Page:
The abuse crisis has caused many Catholics to be scandalized by the Church. The irony is that Catholic leaders hid what was happening precisely because they did not want to scandalize the faithful – among other reasons, of course.
Like many people, I have family and friends who stopped attending Mass or even ceased considering themselves Catholic at all because of the way that bishops and other religious leaders concealed the abuse and protected the abusers. They should have been focusing on the children and vulnerable adults who were hurt. They should have turned the abusers over to law enforcement.
While most of the sexual abuse happened before reforms were instituted 20+ years ago, the stories just keep coming here and around the world. And now there are other scandals involving Catholic boarding schools for indigenous children and mass, unmarked graves in Canada and the U.S.
“They have no business telling me how I should behave”, said one of my relatives recently.
The outrage that we Catholics collectively feel is not aimed at the whole Church, but at the hierarchy and superiors of religious orders who are guilty of the abuse personally, or who covered it up, protected the abusers, and did not care sufficiently about the welfare of the injured.
The hierarchy does not equal the Church, though. We are all the Church.
Cardinal Avery Dulles, SJ, a prolific theologian, wrote a compelling book entitled “Models of the Church“. (Click on the link to learn more about these models.) When I read it in college, there were five models, or ways of understanding the Church. He later added one more.
They are the Church as:
- Mystical Communion
- Community of Disciples
I found it very useful to think about the Church in a broader way then the top-down version I was taught as a child. Today it may be helpful for the many alienated and hurt Catholics to look beyond just the institution when considering their relationship with the Church.
Scandalized by the Church as Institution
At times in our Catholic history, the institutional Church has been an outright obstacle for faith. It does not take much effort to find Church scandals when studying history, whether recent or 2000 years ago: the splintering of Christianity, the Crusades, the perversion of indulgences, the persecution of non-Catholics, the will to power.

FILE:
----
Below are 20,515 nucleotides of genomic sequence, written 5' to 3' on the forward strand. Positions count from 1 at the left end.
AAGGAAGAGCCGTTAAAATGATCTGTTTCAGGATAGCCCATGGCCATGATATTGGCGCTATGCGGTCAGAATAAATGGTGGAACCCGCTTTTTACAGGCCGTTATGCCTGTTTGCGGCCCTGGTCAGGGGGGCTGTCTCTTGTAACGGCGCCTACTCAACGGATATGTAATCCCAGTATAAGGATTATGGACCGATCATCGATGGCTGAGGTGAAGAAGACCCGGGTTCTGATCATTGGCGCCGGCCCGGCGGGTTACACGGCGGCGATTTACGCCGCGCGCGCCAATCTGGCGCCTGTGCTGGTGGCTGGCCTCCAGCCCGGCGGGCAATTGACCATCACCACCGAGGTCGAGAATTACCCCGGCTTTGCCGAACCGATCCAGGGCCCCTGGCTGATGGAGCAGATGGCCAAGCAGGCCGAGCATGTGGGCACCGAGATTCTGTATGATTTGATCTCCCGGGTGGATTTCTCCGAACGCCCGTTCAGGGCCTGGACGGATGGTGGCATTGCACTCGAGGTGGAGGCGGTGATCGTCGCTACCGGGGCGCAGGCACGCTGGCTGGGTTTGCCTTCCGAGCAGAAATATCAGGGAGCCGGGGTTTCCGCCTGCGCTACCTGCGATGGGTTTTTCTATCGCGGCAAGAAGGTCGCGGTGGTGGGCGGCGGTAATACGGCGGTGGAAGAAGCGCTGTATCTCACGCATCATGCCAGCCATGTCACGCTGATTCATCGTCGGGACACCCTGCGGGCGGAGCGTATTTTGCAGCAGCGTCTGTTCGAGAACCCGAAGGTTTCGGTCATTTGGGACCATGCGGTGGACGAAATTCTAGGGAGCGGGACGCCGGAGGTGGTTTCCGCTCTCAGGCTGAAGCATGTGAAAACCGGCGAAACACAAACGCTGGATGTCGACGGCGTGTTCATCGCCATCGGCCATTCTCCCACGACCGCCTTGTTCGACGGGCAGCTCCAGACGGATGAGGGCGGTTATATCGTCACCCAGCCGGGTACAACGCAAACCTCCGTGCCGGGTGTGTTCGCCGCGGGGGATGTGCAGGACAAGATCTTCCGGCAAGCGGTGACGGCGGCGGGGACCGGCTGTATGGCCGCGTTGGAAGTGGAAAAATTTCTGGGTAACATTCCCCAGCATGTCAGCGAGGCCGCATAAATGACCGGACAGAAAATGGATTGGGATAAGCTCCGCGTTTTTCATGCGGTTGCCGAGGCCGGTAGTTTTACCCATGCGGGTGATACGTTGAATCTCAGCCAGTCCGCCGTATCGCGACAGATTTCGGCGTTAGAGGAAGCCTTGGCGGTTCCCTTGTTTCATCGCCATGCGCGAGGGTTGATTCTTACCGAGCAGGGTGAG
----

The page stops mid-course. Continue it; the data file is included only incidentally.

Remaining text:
It has certainly been an obstacle to faith in recent years.
What is somewhat amazing is the fact that the faith continued despite the screwups and sin in the leadership for over 2000 years.
Luckily for us, the institution, and institutional sin, is only part of the picture. Yes, it’s hard to ignore it, and I’m not suggesting that we do so.
What I would like to suggest is taking a broader view of the Church. We sometimes have bad leadership. But that’s not usually the case. Most members of religious orders, most Church employees, most ordained deacons, priests, and bishops are doing their best and often do a great job with and for us. (Leaders who are doing their best have also suffered under the abuse crisis.) The same is true for the people in the pews (or watching Mass at home, since now we have Covid).
Unfortunately, the bad acts tend to be way more pronounced than the saintliness we may encounter.
Sometimes we’ve been so turned off by the Church, or perhaps our experience at Mass, that we are beyond running on empty. We can get worn out and have no more bandwidth for bad decisions, whatever they may be. Our tolerance is nil, and at that point it can be very easy to just “give up on the Church”. It may well be equal parts anger and exhaustion that result in alienation.
Scandalized but not disaffected
We can be both scandalized and not alienated. Put another way, yes, I’m horrified. But I’m not going anywhere.
On a practical level, when I am furious with something done by the institutional Church, or one of its leaders, I remind myself that that person or that group does not own the Church.
I remind myself of saintly people I’ve known personally, or been inspired by. I focus on the community, the broader mission of the Church, and God’s call for us all to constantly rebuild the Church, just as St. Francis was called to do.
Sometimes venting helps. Sometimes letting others vent can help them (and may accomplish more than unsolicited advice).
For me, it’s helpful to attend Mass (even if virtually), particularly if the priest is a good homilist, since that can be deeply nourishing and it can cause me to think about the readings and the week in new and different ways. (Big thanks to all the preachers who spend serious time in prayer and effort as they write their homilies.)
I also find it helpful to support the Catholic charities and groups doing good in the world. There are so many excellent efforts to get behind, and so much need.
Daily prayer, even if it’s sometimes rushed, is grounding and helps me in my relationship with the Church, too. There are several good Catholic apps with the day’s scripture readings and reflections that are free. There are also small prayer books with daily reflections that cost very little.
St. Ignatius, founder of the Jesuits, encouraged us to find God in all things. Sometimes our relationship with the Catholic Church can be complicated, but if we can try to find God, and the good, in the Church as well as in the world, no scandal should be able to shake us loose. Perhaps then we can help others to heal, too.
An inspirational video of Carmelites from around the world singing in honor of their foundress’s 500th anniversary. (I had a great aunt who was a Carmelite in Carmel, CA, and this was very touching to me.)